As several generations of political opponents can testify, it is never fun to be on the receiving end of Alex Salmond’s venomous tongue. Few can deliver controlled rage as powerfully and eloquently as the former first minister.
Since his fall from grace and subsequent exile, however, Salmond has become a much-reduced figure in the Scottish independence movement. His public outbursts have resembled smoky puffs from an ageing, exhausted dragon. His post-SNP venture, the Alba party, has been a failure.
For those of us who remember the glory days, there was therefore something thrillingly vintage in Salmond’s weekend address to a Burns Supper in Dundee. This was the old man in incendiary form, eyes narrowed in contempt, voice like a flick knife, jowls wobbling with every word.
It was – and not for the first time – his successor Nicola Sturgeon who was the target, and in particular her controversial gender recognition reforms. A YouGov poll for this week’s Sunday Times showed that Sturgeon’s personal approval rating had fallen from +7 to -4 since October, following the fierce dispute over the legislation and the case of the rapist Isla Bryson, who claimed to be transgender after being charged and was initially put in a women’s prison. Backing for the SNP in a prospective Holyrood election has dropped from 50 per cent to 44 per cent in the constituency vote and from 40 per cent to 36 per cent in the regional vote. Support for independence has sunk from 53 per cent to 47 per cent. This still leaves the SNP well ahead of the opposition, but in the context of recent Scottish politics these are precipitous declines.
“Thirty years of gradually building, building, building until we get independence over 50 per cent and then thrown away with some self-indulgent nonsense, which even if it was right – which it isnae – would hardly be tactically the most astute manoeuvre when we’re meant to be taking Scotland to its next date with destiny,” Salmond told his audience. He criticised the reforms to ease the process of legally changing gender as “some daft ideology imported from elsewhere… and improperly understood by its proponents” that “borders on the totally absurd”.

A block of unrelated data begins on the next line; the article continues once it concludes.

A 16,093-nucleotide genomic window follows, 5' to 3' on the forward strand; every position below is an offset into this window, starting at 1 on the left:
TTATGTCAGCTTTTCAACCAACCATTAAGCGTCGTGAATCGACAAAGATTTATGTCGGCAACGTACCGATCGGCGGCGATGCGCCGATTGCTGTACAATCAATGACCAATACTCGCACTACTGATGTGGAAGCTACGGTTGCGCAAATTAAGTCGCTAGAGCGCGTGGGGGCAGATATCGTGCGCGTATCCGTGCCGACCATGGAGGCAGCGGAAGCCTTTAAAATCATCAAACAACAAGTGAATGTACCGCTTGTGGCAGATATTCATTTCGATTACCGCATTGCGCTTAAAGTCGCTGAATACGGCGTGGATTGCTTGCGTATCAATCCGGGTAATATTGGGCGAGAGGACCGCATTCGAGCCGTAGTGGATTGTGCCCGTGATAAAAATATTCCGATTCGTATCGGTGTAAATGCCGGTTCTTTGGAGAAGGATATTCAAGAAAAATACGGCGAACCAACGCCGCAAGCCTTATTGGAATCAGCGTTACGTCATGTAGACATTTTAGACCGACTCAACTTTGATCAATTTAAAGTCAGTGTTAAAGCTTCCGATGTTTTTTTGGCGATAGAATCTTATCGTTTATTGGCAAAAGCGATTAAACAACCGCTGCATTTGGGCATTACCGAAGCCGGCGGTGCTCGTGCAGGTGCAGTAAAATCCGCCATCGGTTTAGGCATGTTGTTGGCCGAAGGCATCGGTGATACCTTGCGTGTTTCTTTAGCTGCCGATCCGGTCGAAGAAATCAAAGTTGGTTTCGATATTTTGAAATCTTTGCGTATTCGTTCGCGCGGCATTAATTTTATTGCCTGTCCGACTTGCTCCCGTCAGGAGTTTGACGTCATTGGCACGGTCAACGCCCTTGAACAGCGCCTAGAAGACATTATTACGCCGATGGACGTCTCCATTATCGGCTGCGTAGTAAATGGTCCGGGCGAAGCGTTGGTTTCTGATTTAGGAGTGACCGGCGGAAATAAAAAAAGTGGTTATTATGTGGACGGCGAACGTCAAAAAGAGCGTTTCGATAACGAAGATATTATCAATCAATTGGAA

There is no denying the power of his words. He will see Sturgeon’s miscalculation as putting at risk not just the prospect of independence but his own legacy. There are plenty of people in the SNP who will agree with him.
It is undeniable that the tectonic plates in the nationalist movement are shifting. This is in part because Sturgeon’s once sharp political instincts seem to have deserted her. Unease over the First Minister’s judgement is also related to her insistence that either the next general election or the next Holyrood election be treated as a de facto referendum on independence, which would require pro-independence parties to secure more than 50 per cent of the vote. Even if this ambitious target was reached, there is little sign the UK government would accept it as a mandate to begin separation negotiations. And campaigning on a single, divisive issue is likely to alarm swing voters who are worried about the state of the NHS, among other public services.
The SNP is in a crisis of the kind it has not experienced for many years. Sturgeon’s iron grip on the party has weakened. Her preferred leader at Westminster, Ian Blackford, was ousted and replaced by Stephen Flynn, who sought neither her approval nor permission before acting. She has had to publicly reassure opponents of the gender policy, such as the respected MP and women’s rights campaigner Joanna Cherry, that they should continue as SNP politicians, after close allies including Shirley-Anne Somerville, the education secretary, said they should consider leaving. And even as the party’s poor track record in government comes under greater scrutiny, its policy for achieving independence is drifting. There will be no managed transition when she finally leaves Bute House – it will instead be a dogfight.
In another sign of Sturgeon’s waning authority, I understand two senior politicians from what would normally be viewed as opposite wings of the party have collaborated on a pamphlet that argues against her de facto referendum plan, and instead makes the case for greater patience and a return to the gradualist approach that has served the movement so well in recent decades. It will be published later today.
This chaos is unfamiliar territory for the modern SNP. Perhaps, now the threads have begun to fray, it is an inevitable reaction to years of demanded loyalty and an effective ban on independent thought. Sturgeon may continue in office, but things will never be as they were and it must be unclear whether, after nine years in the top job, she has the capacity to adjust her leadership style. If Salmond wasn’t so angry, he’d probably laugh.